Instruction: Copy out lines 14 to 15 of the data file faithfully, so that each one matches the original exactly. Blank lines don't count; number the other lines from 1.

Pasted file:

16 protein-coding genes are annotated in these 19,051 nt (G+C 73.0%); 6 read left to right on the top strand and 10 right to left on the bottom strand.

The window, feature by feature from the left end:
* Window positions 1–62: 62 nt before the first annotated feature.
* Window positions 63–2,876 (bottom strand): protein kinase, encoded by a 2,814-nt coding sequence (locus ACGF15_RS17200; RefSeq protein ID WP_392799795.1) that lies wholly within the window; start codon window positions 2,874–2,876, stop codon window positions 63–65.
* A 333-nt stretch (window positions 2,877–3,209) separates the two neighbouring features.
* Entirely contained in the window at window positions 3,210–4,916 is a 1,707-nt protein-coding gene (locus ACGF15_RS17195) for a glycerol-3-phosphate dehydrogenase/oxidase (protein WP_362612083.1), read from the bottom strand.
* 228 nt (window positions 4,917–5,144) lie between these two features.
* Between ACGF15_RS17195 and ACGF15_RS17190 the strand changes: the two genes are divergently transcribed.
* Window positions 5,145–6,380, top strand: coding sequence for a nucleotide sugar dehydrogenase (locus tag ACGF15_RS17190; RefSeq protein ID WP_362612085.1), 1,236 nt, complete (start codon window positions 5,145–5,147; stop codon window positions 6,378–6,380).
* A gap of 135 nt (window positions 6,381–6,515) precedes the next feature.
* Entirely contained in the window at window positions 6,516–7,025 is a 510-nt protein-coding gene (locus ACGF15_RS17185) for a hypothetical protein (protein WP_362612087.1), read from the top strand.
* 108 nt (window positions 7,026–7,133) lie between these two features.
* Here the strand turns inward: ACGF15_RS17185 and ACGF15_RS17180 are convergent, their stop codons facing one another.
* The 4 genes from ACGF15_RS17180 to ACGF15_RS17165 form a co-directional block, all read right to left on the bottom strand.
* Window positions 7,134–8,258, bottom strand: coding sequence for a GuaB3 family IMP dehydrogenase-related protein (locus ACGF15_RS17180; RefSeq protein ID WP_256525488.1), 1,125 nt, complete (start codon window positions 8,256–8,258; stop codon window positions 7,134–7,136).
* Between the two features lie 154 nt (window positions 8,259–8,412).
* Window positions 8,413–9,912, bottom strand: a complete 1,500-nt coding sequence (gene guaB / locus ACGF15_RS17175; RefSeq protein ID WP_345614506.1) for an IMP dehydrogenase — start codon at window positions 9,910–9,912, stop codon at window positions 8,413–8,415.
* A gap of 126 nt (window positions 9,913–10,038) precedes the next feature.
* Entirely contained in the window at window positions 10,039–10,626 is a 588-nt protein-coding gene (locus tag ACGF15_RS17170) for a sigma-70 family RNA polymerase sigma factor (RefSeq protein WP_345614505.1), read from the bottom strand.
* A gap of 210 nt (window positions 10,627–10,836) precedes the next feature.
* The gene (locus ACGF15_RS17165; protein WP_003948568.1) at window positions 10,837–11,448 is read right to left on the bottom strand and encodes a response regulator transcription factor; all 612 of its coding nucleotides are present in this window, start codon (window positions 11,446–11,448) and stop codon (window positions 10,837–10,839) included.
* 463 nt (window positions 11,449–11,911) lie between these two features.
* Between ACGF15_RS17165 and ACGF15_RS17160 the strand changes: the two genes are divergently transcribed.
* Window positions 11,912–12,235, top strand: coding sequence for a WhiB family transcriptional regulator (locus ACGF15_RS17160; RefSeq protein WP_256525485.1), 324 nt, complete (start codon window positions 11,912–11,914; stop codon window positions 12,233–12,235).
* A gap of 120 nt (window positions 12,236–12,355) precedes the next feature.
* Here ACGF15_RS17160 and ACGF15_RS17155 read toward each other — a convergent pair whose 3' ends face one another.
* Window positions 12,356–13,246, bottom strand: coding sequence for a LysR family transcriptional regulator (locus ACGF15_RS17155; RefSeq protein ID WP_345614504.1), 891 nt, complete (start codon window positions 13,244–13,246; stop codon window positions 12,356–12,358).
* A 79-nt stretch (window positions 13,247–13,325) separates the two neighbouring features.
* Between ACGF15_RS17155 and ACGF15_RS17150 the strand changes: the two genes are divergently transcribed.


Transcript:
* The 4 genes from ACGF15_RS17180 to ACGF15_RS17165 form a co-directional block, all read right to left on the bottom strand.
* Window positions 7,134–8,258, bottom strand: coding sequence for a GuaB3 family IMP dehydrogenase-related protein (locus ACGF15_RS17180; RefSeq protein ID WP_256525488.1), 1,125 nt, complete (start codon window positions 8,256–8,258; stop codon window positions 7,134–7,136).